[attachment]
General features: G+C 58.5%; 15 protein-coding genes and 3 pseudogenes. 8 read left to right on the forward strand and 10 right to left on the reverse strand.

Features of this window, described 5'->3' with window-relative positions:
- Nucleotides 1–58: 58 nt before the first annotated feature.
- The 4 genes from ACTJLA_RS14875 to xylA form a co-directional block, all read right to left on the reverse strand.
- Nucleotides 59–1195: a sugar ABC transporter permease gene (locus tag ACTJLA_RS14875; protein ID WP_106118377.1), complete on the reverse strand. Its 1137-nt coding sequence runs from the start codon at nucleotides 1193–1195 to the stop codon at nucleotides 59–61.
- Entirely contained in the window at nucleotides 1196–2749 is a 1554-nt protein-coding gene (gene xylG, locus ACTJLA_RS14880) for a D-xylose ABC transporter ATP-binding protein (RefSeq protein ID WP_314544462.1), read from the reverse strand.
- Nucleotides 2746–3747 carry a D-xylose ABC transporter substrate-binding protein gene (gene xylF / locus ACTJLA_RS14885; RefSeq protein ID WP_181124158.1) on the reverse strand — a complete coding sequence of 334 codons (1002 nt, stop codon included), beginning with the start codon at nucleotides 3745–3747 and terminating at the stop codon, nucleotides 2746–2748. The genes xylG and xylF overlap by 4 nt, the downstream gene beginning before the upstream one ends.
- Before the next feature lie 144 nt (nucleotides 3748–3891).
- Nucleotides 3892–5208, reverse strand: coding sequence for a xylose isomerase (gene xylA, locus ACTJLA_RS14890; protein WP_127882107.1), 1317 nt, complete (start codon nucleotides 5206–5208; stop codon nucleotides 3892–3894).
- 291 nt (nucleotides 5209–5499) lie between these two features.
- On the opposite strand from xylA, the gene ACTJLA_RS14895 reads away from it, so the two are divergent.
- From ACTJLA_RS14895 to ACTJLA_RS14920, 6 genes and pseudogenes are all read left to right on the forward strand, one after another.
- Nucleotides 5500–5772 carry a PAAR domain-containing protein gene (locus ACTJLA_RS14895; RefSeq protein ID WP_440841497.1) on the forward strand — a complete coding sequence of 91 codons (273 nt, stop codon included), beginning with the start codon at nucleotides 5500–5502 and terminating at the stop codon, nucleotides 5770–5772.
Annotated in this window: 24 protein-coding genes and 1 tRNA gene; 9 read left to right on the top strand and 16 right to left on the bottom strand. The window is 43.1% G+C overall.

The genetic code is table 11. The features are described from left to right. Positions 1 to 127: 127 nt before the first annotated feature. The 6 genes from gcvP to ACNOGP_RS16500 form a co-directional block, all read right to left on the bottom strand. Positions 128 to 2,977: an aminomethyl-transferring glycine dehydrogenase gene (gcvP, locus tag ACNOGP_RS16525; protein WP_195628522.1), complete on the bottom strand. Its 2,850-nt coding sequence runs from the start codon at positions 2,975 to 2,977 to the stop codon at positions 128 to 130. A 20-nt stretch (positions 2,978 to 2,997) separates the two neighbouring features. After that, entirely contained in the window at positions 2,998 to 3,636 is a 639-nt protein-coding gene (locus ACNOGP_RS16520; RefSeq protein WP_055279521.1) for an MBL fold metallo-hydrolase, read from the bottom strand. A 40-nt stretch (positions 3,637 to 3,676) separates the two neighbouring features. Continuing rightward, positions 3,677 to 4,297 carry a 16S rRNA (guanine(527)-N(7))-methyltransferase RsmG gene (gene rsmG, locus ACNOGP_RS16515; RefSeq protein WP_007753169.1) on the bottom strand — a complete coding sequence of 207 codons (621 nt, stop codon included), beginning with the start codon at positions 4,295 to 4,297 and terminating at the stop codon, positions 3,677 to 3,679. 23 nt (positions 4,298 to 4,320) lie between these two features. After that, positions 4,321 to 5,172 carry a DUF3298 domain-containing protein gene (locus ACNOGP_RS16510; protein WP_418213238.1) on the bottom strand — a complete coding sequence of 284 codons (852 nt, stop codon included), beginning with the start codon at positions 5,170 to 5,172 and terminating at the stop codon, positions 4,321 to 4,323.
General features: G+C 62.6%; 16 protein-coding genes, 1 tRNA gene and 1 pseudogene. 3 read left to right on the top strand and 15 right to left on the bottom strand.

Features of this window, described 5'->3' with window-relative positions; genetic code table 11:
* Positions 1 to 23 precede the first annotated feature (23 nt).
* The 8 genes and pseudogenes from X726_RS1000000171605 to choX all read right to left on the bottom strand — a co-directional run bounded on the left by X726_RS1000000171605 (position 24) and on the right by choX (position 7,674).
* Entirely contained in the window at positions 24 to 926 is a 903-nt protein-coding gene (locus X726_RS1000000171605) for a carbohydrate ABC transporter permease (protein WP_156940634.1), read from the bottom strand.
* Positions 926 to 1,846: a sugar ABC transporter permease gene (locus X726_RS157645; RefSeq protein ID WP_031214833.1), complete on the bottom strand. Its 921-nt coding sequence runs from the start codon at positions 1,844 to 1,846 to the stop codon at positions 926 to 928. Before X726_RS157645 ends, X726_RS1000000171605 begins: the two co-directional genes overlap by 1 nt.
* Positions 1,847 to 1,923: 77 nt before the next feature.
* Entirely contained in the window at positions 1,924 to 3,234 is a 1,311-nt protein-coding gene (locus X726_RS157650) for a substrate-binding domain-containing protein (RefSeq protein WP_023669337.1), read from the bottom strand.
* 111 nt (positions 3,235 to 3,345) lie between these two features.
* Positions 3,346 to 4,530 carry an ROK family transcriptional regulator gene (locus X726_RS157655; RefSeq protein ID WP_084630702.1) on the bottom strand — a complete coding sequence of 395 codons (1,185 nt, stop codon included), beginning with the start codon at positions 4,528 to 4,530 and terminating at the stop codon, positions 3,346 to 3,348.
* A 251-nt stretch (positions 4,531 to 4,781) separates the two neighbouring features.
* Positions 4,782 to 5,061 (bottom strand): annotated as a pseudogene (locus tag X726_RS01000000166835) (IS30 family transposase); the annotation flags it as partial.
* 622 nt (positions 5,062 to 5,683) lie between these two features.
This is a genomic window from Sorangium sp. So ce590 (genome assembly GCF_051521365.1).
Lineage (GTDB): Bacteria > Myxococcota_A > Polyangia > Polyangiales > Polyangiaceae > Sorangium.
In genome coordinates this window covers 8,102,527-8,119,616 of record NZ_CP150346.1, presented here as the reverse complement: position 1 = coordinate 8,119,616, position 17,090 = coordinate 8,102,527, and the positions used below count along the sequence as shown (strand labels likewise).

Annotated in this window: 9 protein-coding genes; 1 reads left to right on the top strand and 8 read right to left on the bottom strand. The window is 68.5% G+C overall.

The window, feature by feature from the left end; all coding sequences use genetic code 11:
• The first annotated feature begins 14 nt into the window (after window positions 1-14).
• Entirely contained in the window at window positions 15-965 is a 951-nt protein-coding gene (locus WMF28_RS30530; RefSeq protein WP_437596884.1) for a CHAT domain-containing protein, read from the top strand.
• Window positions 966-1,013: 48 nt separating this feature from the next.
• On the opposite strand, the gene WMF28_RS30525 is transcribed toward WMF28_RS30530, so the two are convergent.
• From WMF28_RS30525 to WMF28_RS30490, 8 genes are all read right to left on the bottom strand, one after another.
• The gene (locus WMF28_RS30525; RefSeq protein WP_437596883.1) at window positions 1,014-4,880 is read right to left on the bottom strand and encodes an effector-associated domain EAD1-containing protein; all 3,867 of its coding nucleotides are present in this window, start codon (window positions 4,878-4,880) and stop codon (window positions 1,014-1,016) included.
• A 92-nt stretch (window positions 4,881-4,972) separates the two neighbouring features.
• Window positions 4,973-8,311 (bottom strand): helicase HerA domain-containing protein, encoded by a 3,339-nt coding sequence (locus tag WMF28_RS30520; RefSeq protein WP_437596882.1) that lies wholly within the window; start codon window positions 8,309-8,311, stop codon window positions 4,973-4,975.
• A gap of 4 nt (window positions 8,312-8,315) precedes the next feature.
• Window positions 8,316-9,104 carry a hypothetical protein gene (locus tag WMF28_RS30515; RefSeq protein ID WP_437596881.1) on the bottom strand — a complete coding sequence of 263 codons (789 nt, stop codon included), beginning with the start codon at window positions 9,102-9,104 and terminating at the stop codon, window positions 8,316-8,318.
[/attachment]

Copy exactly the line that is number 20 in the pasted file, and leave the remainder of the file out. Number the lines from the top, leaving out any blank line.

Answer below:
* Entirely contained in the window at positions 24 to 926 is a 903-nt protein-coding gene (locus X726_RS1000000171605) for a carbohydrate ABC transporter permease (protein WP_156940634.1), read from the bottom strand.